Ric Tyler – Buildings Archaeologist

Project Name: Battenhall Mount, Battenhall Avenue, Worcester

Client: KKE Architects on behalf of Enterprise Retirement Living

Project type: Historic Building Photographic Record

Project No.: 2017.004

Date: May 2017

View Submitted Report

Battenhall Mount, Worcester

Battenhall Mount began life as a large Italianate villa, built in c.1867/8 for a wealthy Worcester clothier, Mr. William Spriggs, in the south-eastern outskirts of the city.  The house was purchased in 1889 by the Hon. Alfred Percy Allsopp, of the Burton brewing family, who significantly extended the property over two principal phases, first in 1892 and again in 1895/6, with architects JH Williams of Worcester and RA Briggs of London, maintaining the original Italianate style.  Within the wider site, a stable block (1891, extended 1897), gate lodge (1893) and gardener’s cottage (1896) were added, all to the designs of Williams in what has been termed a ‘West Midlands timber-framed vernacular’ style.  Briefly used as a hospital for recuperating servicemen during the First World War, in 1933 the house and grounds came into the hands of the Sisters of St. Marie-Madelaine Postel, a French teaching order, who established an independent girls’ school (St Mary’s Convent School) on the site, a function it continued to perform until closure in 2014.  From the late-1940s/early-1950s on, a series of purpose-built school extensions were added to the south-east of the main house on the site of a former range of glasshouses against the boundary wall fronting Battenhall Avenue.  Despite many years of non-residential use, the main buildings retain a number of fine, original interiors with high-quality detailing.

A programme of historic building photographic recording was completed in May 2017, undertaken at the request of KKE Architects of Diglis Basin, Worcester working on behalf of Enterprise Retirement Living Ltd.  The survey was required by Worcester City Council to accompany an application for planning and listed building consent in respect of the redevelopment of the site to create a residential ‘retirement community’ with associated communal areas and facilities, a project involving building refurbishment, re-purposing, new-build and partial demolition of a number of less historically sensitive structures.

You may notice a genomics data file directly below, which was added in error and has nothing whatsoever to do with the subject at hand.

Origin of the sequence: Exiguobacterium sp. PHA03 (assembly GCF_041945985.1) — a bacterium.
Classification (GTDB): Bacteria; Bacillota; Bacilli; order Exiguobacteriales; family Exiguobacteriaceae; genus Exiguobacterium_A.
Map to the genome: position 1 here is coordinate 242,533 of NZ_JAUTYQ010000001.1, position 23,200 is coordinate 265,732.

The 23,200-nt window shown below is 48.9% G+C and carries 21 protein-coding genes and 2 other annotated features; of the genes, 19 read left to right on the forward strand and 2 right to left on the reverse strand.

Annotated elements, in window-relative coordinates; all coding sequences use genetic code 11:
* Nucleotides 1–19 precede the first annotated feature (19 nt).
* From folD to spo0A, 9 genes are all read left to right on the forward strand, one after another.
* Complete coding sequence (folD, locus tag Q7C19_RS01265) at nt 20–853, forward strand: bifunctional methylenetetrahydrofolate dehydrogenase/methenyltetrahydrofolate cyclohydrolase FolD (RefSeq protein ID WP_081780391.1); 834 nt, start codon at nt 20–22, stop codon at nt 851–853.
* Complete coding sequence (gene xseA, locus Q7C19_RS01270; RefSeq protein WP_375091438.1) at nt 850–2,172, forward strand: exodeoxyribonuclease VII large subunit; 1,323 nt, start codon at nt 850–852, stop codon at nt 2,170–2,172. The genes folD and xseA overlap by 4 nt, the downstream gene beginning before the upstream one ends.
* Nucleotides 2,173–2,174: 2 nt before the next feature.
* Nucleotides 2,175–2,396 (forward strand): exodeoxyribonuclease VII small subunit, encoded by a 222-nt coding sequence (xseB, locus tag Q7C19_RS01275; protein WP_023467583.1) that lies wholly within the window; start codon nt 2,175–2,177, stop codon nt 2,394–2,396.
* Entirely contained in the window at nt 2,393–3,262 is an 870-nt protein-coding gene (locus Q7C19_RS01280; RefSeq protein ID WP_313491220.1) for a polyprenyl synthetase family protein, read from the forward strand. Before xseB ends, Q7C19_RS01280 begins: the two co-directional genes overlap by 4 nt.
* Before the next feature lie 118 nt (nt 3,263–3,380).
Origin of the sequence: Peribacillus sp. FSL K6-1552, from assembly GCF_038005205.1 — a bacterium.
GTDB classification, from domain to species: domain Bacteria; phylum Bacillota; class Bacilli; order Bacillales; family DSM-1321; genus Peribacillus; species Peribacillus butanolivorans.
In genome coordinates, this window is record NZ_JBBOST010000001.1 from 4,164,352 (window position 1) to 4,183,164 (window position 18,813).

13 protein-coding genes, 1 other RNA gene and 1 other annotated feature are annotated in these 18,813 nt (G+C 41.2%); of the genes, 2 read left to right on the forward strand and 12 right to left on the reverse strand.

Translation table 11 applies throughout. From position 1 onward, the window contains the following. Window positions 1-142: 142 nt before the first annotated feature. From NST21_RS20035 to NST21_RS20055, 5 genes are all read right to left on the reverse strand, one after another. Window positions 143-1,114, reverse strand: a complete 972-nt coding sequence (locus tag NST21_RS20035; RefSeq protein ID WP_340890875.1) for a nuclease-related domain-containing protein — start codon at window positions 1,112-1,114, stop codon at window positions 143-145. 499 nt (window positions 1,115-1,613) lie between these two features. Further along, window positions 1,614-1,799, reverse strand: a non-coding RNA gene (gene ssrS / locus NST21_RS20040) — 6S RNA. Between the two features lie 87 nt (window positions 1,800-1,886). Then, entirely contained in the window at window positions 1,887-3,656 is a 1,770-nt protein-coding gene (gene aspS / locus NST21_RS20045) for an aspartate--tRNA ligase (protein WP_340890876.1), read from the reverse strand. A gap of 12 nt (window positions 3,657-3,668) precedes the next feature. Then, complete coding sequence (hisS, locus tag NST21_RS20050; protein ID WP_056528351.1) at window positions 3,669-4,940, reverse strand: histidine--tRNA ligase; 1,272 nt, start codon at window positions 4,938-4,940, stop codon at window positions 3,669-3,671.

The project allowed for a comprehensive, detailed photographic record of the buildings to be made, to complement archaeological and heritage impact assessment reports submitted earlier during the planning application process.  A fully illustrated report has been deposited with the Worcester City Historic Environment Record, ref. WCM102241.


Battenhall Mount, Battenhall Avenue, Worcester Battenhall Mount, Battenhall Avenue, Worcester
The Italianate style in Britain was a distinctive 19th-century development, modelled on the architectural vocabulary of Renaissance Italy and developed from the early 1800s. An early example is afforded by John Nash’s picturesque villa of c.1805 at Cronkhill House in Shropshire, built by the 2nd Lord Berwick on his estates at Attingham (now in ownership of the National Trust).

Further developed in the mid-century by, amongst others, the renowned architect Sir Charles Barry, the style is perhaps best exemplified by Osborne House, Queen Victoria’s summer retreat at East Cowes on the Isle of Wight, designed by Prince Albert himself in collaboration with the architect Thomas Cubitt between 1845-51. Upon its completion, Osborne served as the inspiration for numerous, more modestly-sized ‘mansions’, built by the wealthy businessmen and industrialists of the era in the suburbs of many major towns and cities.